HARDWARE-IN-THE-LOOP SIMULATION TECHNOLOGY
Hardware-in-the-loop (HWIL) simulation is a cost-effective experimental method for combat aircraft and guided airborne weapons capability assessment. The method involves the inclusion of real onboard equipment and weapon systems, avionics simulators, aircrew interfacing with cockpit instrumentation, as well as dedicated simulation tools reproducing environmental factors affecting aircraft equipment and weapons, into combat mission mathematical modeling loop. The process is shown schematically in Fig. 1.
Fig. 1. Hardware-in-the-loop (HWIL) simulation process diagram.
The primary goal of hardware-in-the-loop simulation:
Fig. 2 shows the general layout of hardware-in-the-loop simulation facility for frontline fighter avionics and weapon systems development.
Fig. 2. The general layout of hardware-in-the-loop simulation facility.
A typical hardware-in-the-loop simulation facility comprises:
cockpit simulator with flight controls, consoles and displays;
collimated or wide-angle outside world visual system;
interacting avionics and airborne weapon systems;
simulation tools (simulators) reproducing environmental factors affecting airborne sensors, weapons, and pilots;
simulators of airborne systems and weapons not included into a standard package installed on the HWIL simulator;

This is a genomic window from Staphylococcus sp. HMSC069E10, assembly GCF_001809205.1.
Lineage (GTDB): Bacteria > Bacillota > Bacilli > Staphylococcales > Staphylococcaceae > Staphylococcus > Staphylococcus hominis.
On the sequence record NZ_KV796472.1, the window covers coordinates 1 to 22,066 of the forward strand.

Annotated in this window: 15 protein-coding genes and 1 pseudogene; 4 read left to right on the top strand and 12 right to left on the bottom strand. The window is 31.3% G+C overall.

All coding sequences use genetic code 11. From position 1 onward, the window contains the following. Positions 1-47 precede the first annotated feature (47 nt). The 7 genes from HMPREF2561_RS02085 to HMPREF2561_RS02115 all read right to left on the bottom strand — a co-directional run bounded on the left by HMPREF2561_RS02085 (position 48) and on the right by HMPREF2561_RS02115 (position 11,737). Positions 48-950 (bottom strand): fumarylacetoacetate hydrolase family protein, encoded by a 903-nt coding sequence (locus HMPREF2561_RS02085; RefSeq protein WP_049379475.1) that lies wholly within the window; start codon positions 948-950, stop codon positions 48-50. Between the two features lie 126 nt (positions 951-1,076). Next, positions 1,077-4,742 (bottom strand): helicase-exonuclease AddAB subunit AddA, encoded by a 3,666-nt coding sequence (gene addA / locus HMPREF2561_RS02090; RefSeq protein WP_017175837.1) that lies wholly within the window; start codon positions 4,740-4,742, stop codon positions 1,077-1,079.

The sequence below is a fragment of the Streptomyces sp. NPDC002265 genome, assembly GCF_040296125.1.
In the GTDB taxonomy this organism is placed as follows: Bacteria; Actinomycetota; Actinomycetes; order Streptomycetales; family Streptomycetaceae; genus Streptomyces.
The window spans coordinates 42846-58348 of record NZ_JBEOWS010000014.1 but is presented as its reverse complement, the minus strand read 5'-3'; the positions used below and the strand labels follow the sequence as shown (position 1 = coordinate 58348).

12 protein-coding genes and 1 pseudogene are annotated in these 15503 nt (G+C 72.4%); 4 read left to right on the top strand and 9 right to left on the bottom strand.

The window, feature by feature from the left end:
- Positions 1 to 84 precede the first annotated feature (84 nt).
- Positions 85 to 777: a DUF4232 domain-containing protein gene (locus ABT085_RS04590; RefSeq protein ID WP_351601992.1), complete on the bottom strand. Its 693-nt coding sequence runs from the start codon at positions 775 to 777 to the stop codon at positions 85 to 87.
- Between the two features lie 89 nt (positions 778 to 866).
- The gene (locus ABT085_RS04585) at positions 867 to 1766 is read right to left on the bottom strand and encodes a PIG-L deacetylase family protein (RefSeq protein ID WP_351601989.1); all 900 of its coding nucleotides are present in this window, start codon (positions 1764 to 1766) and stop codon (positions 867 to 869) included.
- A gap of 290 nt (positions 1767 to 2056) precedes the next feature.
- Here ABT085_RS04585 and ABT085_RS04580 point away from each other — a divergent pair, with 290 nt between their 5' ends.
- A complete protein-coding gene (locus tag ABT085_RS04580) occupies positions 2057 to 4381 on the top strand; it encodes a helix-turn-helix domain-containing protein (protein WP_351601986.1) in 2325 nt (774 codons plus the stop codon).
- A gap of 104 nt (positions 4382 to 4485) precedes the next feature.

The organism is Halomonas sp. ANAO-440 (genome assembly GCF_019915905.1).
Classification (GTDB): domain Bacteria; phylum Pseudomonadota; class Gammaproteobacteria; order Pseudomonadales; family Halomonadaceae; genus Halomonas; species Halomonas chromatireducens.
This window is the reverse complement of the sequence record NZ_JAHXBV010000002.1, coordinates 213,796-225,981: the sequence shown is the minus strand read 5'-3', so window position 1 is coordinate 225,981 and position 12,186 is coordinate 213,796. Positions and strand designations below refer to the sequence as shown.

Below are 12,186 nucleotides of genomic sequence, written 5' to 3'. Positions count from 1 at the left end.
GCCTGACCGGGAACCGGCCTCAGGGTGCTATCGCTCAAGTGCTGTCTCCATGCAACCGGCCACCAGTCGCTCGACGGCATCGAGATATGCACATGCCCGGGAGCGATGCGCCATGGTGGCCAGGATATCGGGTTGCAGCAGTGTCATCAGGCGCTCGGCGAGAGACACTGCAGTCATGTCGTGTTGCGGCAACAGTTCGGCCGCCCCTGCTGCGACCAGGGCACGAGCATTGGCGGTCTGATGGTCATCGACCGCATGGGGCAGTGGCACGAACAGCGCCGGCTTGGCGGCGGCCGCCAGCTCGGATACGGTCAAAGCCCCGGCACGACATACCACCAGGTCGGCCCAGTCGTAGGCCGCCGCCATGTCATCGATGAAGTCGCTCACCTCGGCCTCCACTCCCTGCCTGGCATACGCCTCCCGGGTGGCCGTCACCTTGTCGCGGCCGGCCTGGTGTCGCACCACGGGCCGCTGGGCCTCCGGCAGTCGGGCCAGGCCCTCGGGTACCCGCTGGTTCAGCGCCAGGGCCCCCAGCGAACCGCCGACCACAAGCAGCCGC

HWIL simulator computer center providing aircraft dynamic flight mode and environment simulation.
Dynamic simulators featuring aircraft and missile seeker data management systems are used for aircraft and missile avionics simulation. Dynamic simulators are placed inside anechoic chambers as well as radar and optical emitter simulators.
Recently computer-based simulation technologies have emerged. These advanced technologies feature a stationary airborne radar simulator and obviate the need to use motion simulators, anechoic chambers and emitter simulators. A special-purpose simulation software tool in HWIL simulator computer generates radar signals through mathematical transformations of a digital copy of radar ranging signal based on antenna pattern.
Fig. 3 shows a method for generating return signals from radio contrast aerial and surface targets at the airborne radar receiver input.
Fig. 3. Multi-target radar environment simulation method.
Since modern aircraft are designed to carry different types of air-to-air and air-to-surface weapons, the capability should be provided for each HWIL simulator to be interfaced with various types of simulators and to provide their real time interaction.
This problem was solved by the creation of a distributed HWIL simulator architecture for various types of combat aircraft and guided airborne weapons, and the development of widely spaced components interface technology. Fig. 4 shows the block diagram of a distributed HWIL simulator.
Fig. 4. Distributed hardware-in-the loop simulation system.